Contributors

Agent

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Date Created
  • 2011

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Promoting entrepreneurship in a tribal context: evaluation of the First Innovations course sequence

Description

In the First Innovations Initiative at Arizona State University students are exposed to the culture of innovation and the entrepreneurial process through two courses situated intentionally within an American Indian

In the First Innovations Initiative at Arizona State University students are exposed to the culture of innovation and the entrepreneurial process through two courses situated intentionally within an American Indian sustainability context. In this action research dissertation, a summer field practicum was designed and implemented to complement the two in-classroom course offerings. The first implementation of the new summer field practicum was documented for the two participating students. A survey and focus group were conducted to evaluate the spring 2011 classroom course and, separately, to evaluate the summer field practicum. Students in the spring 2011 course and summer field practicum reported that they were stimulated to think more innovatively, gained interest in the subject area and entrepreneurial/innovation processes, and improved their skills related to public speaking, networking, problem solving and research. The summer practicum participants reported larger increases in confidence in creating, planning and implementing a sustainable entrepreneurship venture, compared with the reports of the spring in-classroom participants. Additionally, differences favoring the summer practicum students were found in reported sense of community and individualism in support of entrepreneurship and innovation. The study results are being used to revamp both the in-classroom and field practicum experience for the benefit of future participants. Specifically, the American Indian perspective will be more fully embedded in each class session, contemporary timely articles and issues will be sought out and discussed in class, and the practicum experience will be further developed with additional student participants and site organizations sought. Additionally, the trans-disciplinary team approach will continue, with additional professional development opportunities provided for current team members and the addition of new instructional team members.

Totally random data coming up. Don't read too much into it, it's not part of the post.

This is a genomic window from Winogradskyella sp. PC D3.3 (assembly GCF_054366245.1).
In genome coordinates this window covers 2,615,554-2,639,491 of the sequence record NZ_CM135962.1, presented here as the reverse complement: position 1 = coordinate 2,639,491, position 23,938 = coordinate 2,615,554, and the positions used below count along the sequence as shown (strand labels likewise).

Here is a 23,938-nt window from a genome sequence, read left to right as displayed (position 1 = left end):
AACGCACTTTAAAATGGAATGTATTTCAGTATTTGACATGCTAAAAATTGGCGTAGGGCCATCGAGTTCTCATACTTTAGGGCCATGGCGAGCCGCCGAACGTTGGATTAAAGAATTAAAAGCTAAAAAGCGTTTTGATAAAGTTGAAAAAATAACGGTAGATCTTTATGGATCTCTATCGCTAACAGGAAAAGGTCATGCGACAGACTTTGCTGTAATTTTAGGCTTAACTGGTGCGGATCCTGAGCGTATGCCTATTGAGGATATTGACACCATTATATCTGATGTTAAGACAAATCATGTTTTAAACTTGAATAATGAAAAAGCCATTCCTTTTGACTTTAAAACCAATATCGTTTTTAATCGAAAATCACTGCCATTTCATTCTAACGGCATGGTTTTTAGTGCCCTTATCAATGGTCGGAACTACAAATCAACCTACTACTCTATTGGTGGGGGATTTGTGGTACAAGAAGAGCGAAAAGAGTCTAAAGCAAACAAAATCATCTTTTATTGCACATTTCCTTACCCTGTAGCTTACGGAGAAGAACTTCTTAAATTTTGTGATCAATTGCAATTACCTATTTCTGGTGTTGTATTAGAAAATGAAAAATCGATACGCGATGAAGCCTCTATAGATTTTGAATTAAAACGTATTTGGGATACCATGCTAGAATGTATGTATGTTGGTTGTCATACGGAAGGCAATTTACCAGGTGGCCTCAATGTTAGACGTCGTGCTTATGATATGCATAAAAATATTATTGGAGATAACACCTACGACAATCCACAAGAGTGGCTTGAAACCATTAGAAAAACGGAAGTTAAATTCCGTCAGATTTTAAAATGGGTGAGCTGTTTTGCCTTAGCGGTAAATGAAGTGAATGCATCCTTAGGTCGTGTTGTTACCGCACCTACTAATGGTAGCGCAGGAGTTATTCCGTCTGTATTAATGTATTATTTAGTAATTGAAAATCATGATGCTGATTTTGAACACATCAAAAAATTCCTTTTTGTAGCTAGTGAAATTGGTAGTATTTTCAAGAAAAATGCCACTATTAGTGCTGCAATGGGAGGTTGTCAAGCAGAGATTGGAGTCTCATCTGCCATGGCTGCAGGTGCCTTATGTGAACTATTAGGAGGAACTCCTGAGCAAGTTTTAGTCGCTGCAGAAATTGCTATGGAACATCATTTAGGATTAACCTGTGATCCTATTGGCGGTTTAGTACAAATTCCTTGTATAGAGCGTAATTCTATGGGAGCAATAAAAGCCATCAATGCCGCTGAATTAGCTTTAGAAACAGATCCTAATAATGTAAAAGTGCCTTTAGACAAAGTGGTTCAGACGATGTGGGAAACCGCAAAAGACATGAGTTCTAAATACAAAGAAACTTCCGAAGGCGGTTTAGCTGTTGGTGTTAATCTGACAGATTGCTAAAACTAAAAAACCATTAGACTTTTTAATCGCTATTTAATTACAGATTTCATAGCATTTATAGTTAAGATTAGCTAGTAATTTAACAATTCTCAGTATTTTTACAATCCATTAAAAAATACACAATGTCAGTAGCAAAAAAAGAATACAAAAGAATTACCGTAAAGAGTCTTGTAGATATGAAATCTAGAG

Contributors

Agent

Created

Date Created
  • 2012